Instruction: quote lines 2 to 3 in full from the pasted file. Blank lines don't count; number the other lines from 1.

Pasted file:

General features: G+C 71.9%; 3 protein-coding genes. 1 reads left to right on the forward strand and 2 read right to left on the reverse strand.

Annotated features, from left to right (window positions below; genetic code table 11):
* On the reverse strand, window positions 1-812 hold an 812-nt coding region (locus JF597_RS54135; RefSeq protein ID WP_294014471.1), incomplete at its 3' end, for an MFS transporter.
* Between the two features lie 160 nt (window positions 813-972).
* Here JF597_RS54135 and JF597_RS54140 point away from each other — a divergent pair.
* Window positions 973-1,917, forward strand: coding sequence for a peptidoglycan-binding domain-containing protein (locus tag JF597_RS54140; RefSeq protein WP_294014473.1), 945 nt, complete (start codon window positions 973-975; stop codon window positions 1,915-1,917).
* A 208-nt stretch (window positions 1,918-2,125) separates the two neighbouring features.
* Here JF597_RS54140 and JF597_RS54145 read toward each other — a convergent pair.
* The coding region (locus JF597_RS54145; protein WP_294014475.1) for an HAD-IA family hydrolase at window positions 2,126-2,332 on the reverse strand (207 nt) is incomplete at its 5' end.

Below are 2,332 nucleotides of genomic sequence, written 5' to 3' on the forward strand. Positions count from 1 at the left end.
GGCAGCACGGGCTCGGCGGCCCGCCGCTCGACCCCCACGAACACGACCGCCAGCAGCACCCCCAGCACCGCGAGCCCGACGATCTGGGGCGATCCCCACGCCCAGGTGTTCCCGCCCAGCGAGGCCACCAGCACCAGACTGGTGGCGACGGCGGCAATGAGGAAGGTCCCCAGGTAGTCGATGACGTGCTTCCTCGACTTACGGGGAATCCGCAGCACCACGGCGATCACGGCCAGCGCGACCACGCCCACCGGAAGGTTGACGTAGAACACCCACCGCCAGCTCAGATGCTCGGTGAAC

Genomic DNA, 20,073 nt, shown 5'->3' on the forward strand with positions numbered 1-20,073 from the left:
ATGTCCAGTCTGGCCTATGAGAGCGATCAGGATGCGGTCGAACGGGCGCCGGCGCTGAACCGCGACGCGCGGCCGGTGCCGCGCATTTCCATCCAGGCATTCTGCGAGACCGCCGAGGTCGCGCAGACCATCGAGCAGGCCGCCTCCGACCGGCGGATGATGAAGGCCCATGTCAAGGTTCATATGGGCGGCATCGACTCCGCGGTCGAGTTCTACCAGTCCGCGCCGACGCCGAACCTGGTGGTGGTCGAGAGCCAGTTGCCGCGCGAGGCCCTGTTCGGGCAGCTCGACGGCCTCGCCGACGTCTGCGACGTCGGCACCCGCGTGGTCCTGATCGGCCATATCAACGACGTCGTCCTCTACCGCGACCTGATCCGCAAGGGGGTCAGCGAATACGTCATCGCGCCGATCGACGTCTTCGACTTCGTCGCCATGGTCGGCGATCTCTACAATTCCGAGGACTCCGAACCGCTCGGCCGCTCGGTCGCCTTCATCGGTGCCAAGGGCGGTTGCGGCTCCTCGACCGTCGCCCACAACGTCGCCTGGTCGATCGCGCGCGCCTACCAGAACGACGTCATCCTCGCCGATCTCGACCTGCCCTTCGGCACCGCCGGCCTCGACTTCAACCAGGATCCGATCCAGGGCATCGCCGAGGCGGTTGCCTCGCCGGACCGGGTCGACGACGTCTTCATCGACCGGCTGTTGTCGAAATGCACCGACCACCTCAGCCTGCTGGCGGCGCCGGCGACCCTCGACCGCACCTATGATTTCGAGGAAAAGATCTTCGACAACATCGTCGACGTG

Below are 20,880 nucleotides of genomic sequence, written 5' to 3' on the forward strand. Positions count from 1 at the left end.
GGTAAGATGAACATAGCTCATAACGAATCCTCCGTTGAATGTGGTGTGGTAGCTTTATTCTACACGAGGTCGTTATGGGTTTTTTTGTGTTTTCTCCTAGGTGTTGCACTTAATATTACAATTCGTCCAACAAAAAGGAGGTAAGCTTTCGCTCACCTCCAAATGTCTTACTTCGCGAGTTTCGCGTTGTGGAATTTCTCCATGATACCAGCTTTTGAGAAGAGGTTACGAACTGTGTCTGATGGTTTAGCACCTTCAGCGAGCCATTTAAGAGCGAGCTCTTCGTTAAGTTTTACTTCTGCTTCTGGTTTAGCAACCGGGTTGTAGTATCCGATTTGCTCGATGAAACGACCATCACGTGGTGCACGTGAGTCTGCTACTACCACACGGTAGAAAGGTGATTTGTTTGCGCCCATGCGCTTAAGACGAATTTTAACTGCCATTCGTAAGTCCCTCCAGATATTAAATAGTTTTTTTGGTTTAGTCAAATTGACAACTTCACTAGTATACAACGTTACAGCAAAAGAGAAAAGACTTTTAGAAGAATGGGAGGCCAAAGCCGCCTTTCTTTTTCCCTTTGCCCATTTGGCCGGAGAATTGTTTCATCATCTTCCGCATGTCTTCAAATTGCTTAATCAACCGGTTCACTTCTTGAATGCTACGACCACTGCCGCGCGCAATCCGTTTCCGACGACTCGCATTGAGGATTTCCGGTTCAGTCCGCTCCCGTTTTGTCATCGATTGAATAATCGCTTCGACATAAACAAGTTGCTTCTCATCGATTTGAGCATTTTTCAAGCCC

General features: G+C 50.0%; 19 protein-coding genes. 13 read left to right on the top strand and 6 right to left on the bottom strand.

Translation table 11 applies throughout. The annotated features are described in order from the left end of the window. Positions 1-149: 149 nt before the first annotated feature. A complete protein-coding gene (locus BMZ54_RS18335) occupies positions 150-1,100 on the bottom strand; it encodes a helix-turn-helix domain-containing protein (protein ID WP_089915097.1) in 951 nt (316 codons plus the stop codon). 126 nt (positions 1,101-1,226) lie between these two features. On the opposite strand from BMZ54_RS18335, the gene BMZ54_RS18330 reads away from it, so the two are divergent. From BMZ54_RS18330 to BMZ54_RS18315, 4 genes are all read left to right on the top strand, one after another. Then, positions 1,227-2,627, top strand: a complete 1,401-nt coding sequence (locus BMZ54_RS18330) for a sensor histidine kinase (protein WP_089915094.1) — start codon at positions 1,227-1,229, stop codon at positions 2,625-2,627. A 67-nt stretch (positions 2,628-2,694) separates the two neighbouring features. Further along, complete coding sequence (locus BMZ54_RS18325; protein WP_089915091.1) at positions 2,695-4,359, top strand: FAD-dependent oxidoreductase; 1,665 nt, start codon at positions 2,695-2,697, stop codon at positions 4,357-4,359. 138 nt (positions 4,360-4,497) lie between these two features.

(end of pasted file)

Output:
Annotated features, from left to right (window positions below; genetic code table 11):
* On the reverse strand, window positions 1-812 hold an 812-nt coding region (locus JF597_RS54135; RefSeq protein ID WP_294014471.1), incomplete at its 3' end, for an MFS transporter.